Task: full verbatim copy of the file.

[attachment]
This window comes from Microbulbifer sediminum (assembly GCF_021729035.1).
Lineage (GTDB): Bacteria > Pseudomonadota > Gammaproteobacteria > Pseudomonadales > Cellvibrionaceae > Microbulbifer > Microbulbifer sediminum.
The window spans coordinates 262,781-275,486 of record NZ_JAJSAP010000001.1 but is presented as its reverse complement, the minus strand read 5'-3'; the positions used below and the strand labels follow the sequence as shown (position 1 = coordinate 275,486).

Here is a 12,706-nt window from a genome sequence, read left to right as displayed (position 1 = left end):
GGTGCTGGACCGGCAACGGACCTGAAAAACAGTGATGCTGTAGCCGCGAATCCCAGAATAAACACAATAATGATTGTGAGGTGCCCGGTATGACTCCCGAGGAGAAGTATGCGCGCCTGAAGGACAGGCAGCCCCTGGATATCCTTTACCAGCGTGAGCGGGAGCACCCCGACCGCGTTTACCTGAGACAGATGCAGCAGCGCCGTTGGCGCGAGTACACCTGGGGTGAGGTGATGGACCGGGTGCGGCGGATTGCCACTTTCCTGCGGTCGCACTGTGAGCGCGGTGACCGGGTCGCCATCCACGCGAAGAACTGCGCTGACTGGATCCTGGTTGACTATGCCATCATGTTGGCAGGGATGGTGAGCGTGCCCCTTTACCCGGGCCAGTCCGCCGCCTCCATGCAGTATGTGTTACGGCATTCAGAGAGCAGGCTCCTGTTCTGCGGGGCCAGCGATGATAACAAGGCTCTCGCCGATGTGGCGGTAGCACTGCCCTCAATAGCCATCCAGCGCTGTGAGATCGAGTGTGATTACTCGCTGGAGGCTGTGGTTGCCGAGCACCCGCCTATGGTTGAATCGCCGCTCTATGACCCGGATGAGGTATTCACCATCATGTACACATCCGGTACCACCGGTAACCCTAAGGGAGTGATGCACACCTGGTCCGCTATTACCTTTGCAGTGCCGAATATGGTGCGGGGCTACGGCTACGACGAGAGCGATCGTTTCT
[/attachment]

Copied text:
This window comes from Microbulbifer sediminum (assembly GCF_021729035.1).
Lineage (GTDB): Bacteria > Pseudomonadota > Gammaproteobacteria > Pseudomonadales > Cellvibrionaceae > Microbulbifer > Microbulbifer sediminum.
The window spans coordinates 262,781-275,486 of record NZ_JAJSAP010000001.1 but is presented as its reverse complement, the minus strand read 5'-3'; the positions used below and the strand labels follow the sequence as shown (position 1 = coordinate 275,486).

Here is a 12,706-nt window from a genome sequence, read left to right as displayed (position 1 = left end):
GGTGCTGGACCGGCAACGGACCTGAAAAACAGTGATGCTGTAGCCGCGAATCCCAGAATAAACACAATAATGATTGTGAGGTGCCCGGTATGACTCCCGAGGAGAAGTATGCGCGCCTGAAGGACAGGCAGCCCCTGGATATCCTTTACCAGCGTGAGCGGGAGCACCCCGACCGCGTTTACCTGAGACAGATGCAGCAGCGCCGTTGGCGCGAGTACACCTGGGGTGAGGTGATGGACCGGGTGCGGCGGATTGCCACTTTCCTGCGGTCGCACTGTGAGCGCGGTGACCGGGTCGCCATCCACGCGAAGAACTGCGCTGACTGGATCCTGGTTGACTATGCCATCATGTTGGCAGGGATGGTGAGCGTGCCCCTTTACCCGGGCCAGTCCGCCGCCTCCATGCAGTATGTGTTACGGCATTCAGAGAGCAGGCTCCTGTTCTGCGGGGCCAGCGATGATAACAAGGCTCTCGCCGATGTGGCGGTAGCACTGCCCTCAATAGCCATCCAGCGCTGTGAGATCGAGTGTGATTACTCGCTGGAGGCTGTGGTTGCCGAGCACCCGCCTATGGTTGAATCGCCGCTCTATGACCCGGATGAGGTATTCACCATCATGTACACATCCGGTACCACCGGTAACCCTAAGGGAGTGATGCACACCTGGTCCGCTATTACCTTTGCAGTGCCGAATATGGTGCGGGGCTACGGCTACGACGAGAGCGATCGTTTCT